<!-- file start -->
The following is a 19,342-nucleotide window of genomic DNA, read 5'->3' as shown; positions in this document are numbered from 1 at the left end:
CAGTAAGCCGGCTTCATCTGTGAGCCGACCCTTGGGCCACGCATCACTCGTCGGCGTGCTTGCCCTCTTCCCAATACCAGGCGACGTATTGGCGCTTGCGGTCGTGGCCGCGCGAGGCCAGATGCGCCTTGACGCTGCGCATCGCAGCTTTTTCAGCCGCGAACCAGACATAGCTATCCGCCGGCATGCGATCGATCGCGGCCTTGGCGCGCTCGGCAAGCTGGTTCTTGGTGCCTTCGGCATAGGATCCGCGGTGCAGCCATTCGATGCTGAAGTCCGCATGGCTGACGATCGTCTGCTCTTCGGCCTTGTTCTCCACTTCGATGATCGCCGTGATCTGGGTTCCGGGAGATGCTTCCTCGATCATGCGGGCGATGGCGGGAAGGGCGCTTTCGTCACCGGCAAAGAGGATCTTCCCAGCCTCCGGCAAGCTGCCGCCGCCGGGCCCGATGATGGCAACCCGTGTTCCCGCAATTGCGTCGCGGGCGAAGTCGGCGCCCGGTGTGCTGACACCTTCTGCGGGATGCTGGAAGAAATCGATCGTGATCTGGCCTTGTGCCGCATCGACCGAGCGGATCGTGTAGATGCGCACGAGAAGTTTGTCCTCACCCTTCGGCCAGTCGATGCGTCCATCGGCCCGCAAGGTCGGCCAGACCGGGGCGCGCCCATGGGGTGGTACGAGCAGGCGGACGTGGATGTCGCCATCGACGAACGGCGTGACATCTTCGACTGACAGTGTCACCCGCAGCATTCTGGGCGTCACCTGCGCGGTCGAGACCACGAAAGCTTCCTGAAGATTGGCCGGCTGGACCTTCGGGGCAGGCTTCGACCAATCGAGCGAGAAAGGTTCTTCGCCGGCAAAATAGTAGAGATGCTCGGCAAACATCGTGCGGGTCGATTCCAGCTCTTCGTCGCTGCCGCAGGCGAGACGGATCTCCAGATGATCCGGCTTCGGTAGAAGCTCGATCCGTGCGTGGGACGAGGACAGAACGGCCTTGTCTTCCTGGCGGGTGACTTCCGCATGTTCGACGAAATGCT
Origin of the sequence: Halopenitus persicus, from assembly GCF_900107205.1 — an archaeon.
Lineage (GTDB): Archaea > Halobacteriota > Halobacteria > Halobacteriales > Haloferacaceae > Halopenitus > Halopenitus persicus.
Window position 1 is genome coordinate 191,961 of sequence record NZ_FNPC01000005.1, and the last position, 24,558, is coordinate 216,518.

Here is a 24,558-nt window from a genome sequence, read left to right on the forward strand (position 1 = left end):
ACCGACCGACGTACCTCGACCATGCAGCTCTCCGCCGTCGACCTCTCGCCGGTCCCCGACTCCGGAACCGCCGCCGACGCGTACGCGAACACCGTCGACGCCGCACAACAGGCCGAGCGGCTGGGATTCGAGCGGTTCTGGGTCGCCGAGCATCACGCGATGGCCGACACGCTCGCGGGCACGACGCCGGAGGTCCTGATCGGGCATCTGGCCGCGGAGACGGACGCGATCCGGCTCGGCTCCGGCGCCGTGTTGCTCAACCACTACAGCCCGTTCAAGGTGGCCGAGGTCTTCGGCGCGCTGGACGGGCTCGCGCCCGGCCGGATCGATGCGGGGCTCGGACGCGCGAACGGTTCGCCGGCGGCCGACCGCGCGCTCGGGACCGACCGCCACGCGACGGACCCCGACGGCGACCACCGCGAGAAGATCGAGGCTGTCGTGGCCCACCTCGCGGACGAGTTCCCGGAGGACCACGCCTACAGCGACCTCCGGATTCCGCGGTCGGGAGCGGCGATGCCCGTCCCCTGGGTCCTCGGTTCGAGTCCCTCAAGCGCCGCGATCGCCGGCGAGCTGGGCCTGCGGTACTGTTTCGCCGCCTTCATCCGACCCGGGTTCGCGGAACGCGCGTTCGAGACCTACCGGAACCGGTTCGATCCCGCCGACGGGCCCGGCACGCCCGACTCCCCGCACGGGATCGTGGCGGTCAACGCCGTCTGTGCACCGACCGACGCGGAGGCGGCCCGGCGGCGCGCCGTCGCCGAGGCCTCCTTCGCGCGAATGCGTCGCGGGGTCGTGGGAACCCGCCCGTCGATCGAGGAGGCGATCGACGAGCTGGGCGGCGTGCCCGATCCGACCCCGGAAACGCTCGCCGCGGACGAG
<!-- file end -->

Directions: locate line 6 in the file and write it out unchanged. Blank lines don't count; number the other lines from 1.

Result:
Here is a 24,558-nt window from a genome sequence, read left to right on the forward strand (position 1 = left end):